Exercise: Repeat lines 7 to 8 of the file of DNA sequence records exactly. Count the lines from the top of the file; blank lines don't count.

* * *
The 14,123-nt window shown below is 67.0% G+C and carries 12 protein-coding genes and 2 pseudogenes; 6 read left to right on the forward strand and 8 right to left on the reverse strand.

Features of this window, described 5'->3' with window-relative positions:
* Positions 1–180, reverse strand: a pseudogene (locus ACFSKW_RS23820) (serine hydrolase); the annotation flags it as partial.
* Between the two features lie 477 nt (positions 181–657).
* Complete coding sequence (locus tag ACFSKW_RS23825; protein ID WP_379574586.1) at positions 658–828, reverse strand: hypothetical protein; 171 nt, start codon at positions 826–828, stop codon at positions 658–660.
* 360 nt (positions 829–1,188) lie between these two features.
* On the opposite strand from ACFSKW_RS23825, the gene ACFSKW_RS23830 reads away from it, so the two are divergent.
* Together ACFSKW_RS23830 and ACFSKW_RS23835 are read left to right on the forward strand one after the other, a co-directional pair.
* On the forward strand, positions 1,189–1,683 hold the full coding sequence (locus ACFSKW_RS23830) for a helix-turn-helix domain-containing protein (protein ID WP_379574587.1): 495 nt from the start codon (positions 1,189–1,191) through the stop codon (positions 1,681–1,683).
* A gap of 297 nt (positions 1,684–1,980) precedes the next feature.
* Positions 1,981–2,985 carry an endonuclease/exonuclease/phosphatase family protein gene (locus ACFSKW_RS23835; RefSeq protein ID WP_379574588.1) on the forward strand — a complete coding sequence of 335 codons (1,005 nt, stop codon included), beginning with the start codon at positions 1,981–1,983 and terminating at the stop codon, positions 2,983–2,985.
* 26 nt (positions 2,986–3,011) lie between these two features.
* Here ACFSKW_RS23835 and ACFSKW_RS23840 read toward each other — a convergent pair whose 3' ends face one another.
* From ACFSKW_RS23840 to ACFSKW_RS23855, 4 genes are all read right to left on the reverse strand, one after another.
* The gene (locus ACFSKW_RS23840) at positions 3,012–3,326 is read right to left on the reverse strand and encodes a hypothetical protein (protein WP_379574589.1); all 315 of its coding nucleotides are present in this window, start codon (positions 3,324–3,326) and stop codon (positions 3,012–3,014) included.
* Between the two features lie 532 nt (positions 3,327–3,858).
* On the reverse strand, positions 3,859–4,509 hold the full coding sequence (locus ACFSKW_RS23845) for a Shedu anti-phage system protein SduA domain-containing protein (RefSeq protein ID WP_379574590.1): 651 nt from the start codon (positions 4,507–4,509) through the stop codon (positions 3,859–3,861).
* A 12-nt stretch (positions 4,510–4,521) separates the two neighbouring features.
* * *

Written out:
* On the opposite strand from ACFSKW_RS23825, the gene ACFSKW_RS23830 reads away from it, so the two are divergent.
* Together ACFSKW_RS23830 and ACFSKW_RS23835 are read left to right on the forward strand one after the other, a co-directional pair.